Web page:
Sri Pada or Adam’s Peak is one of Sri Lanka’s most treasured mountaintops. Perched 7341 feet above sea level, here you will find people from all walks of life making the climb to the mountain’s summit during the pilgrimage season, which is during the months of December through May.
The climb is not an easy one, you are advised to begin your ascent at around 2am and it will take you around 3-4 hours to reach the summit depending on both your level of fitness and the number of people undertaking the climb at the same time. One thing is for sure though; it will be worth it to witness the magical sunrise from the mountain’s spectacular summit.
What is so special about this site, is that it is considered a holy site by devotees of all four main religions. For Buddhists it is said to have the imprint of the left foot of Lord Buddha, which was from his first visit to Sri Lanka. It is a symbol of worship at the invitation of the Sri Lankan God Saman.
For Tamils and Hindus, it is thought to be the site of the footprint of the Lord Shiva. Additionally, it is also fabled that the mountain was once the capital of Ravana during the Ramayana times from where he ruled in Sri Lanka. Christians and Muslims attribute it to Adam, who they believe to be the first ancestor. They believe it is the site where he first set foot, as he was exiled from the Garden of Eden.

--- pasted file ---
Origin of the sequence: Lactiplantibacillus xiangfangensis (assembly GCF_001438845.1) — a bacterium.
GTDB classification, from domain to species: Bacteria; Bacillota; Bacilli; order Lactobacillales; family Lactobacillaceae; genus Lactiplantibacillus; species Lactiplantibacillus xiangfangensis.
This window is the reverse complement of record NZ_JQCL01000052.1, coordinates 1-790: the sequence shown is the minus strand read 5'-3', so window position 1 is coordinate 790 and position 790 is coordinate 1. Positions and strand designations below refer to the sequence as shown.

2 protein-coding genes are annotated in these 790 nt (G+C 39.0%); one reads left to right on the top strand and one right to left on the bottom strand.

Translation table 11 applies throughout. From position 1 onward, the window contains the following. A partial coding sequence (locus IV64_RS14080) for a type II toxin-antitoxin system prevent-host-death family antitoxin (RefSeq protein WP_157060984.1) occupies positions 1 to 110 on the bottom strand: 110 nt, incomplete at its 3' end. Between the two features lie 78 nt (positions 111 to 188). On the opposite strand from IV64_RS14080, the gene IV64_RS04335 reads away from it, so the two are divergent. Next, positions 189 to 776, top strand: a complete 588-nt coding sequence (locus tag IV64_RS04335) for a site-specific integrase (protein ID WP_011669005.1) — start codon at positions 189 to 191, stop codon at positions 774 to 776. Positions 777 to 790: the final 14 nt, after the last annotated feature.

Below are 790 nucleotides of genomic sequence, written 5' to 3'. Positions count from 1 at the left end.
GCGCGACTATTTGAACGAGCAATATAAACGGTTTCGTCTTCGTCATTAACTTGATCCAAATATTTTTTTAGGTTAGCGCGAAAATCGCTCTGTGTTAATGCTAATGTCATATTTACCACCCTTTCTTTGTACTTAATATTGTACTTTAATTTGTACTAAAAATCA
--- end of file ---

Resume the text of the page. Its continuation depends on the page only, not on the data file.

The belfry at the summit is associated with an ancient tradition. After reaching the summit, all pilgrims should sound the bell, once for each time they make the climb. Clinging onto the green flanks of the mountain are also many fascinating legends.
There are stories about a magical garden hung with sweet fruits. Nearby the garden is said to be the Diva Guhava, the cave in which Lord Buddha rested during his visit, though no one has come across this mysterious cave so far. These myths have made the mountain a mystical awe-inspiring place.
Saman Devalaya in Ratnapura is dedicated to Saman Deviyo, who is the guardian deity of Sri Pada. It has been recorded that God Saman met Lord Buddha during his first visit to Sri Lanka and attained the higher state of Ariya after listening to the Budda’s sermon. Saman Deviyo is considered to be the guardian of Sri Pada. This deity is a symbol of non-violence and tranquility.
The statues of God Sumana Saman is seen holding a lotus flower. Visited by thousands, Sri Pada is one of the most sacred sites in Sri Lanka and the associated Saman Devalaya is a place of tranquility and peace. With the start of the season, this is the best time to visit.